The volume of electronically stored information (“ESI”) in companies is reaching levels previously unimagined in a paper world and, with the increasing adoption of technology, all indications suggest continued growth at rapid rates. To mitigate both risks and costs, companies are challenged to exert control over this ever-growing amount of information ebbing and flowing through their technological environment. From a litigation perspective, a particular challenge is curtailing the ballooning costs of the electronic discovery process, which involves reviewing, restoring, and producing relevant information in a timely manner. But these costs, in some measure, are within the control of the company and can be managed through the exercise of a sound information governance program. Failing to proactively take these measures can lead to financial ramifications—a lesson recently reinforced by the United States District Court for the District of Nevada in United States ex rel Guardiola v. Renown Health (August 25, 2015).
Pertinent to this discussion, Guardiola filed a motion to compel seeking emails from a certain time frame (“gap emails”) that were missing from Renown Health’s (“Renown”) production of information during the discovery process. Renown resisted the motion. In support of its position, Renown explained that it lacked any email retention policy until April 2011, when it retained the services of Arcserve, a backup solution system. At that time, Renown also adopted an email retention policy which declared emails older than six months as inactive, upon which time they were transferred and stored solely on backup tapes. Because, by their nature, backup tapes are generally not organized for retrieval, Renown argued that the missing emails were not reasonably accessible per se, basing its position on a line of case precedent. In addition, Renown argued that restoring the tapes containing the missing emails would result in undue costs. Specifically, Renown estimated that the restoration of those tapes would cost at least $248,000, which included the costs of outsourcing the work to its third party vendor for data processing and contract review process.
The court reviewed the line of cases cited by Renown for the position that backup tapes are not reasonably accessible and found that the media in which the data is kept, alone, is far from dispositive. Instead, the court opined that the determination of undue burden is fact-specific and no format is deemed inaccessible per se. In this case, the court noted that Renown previously produced emails that were restored from other backup tapes, thereby demonstrating that it was technologically feasible to restore and produce the emails. Additionally, as Renown would be relying on a third party vendor to restore the emails, the court found the company failed to demonstrate the requisite burden stating that, “there will be a burden or cost, but not both.” With respect to undue costs, the court noted that the restoration costs were an “infinitesimally” tiny portion of Renown’s annual revenues. Accordingly, the court rejected Renown’s arguments and granted the motion to compel.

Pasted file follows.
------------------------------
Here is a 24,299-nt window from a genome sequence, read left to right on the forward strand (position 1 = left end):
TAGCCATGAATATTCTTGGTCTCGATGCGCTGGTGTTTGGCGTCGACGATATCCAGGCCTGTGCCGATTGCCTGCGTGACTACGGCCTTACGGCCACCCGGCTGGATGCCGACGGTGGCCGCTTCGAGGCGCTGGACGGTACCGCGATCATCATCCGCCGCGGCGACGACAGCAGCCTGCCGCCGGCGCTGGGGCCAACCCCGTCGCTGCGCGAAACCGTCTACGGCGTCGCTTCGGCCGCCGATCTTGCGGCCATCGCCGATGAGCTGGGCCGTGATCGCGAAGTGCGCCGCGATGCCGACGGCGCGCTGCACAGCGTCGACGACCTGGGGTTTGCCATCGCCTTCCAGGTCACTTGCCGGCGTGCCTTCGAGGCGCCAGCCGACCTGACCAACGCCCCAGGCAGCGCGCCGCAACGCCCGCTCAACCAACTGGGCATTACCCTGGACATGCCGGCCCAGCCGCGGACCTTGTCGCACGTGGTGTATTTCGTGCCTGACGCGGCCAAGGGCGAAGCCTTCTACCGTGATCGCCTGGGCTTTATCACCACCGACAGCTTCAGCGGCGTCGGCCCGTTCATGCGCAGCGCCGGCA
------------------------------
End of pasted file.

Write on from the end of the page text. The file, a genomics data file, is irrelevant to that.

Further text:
Interestingly, during its cost analysis, the court recognized that ESI “is now a common part and cost of business.” As such, the retention practices of the business, as well as decisions on how to store data, have implications that need to be carefully considered in light of the “risk of litigation and corresponding discovery obligations.” For support, the court cited to AAB Joint Venture v. U.S., for the premise that a party should not be relieved of its duty to product documents merely because it has chosen a means to preserve evidence which makes ultimate production of relevant documents expensive. Further citing to that case, the court noted that to permit a party to reap the benefits of a chosen technology, while at the same time using that technology as a shield in litigation, would lead to a result that is both incongruous and unfair. Based on the foregoing, the court determined that Renown must bear some responsibility for its failure to implement a sensible email retention policy and its choice to use an archival/backup solution that did not maintain ESI in an indexed or otherwise searchable manner.
While the decision in this case is fact-specific, it is instructive, and the lessons contained therein should be heeded for those managing electronic information. So, how do you control the costs of the electronic discovery process and avoid the problems Renown faced?
Understand the difference between backup, disaster recovery, and archiving. If a copy is truly for purposes of a backup or for disaster recovery, then it should reflect data already contained elsewhere and arguably not subject to discovery requests. Archiving, on the other hand, holds original data that are presumably being preserved for a business purpose. Settle on the lexicon, define it, and communicate it.
Do not commingle archive data with backup or disaster recovery tapes.
Lastly, implement a sound retention policy and follow through with it. Whether it is email or other electronic data, retaining information past its life cycle only creates more data to store and sift through, resulting in more costs.
Business decisions impact the cost factor of e-discovery. Taking these steps will help you mitigate the potential costs of the electronic discovery process and give you a little more peace of mind.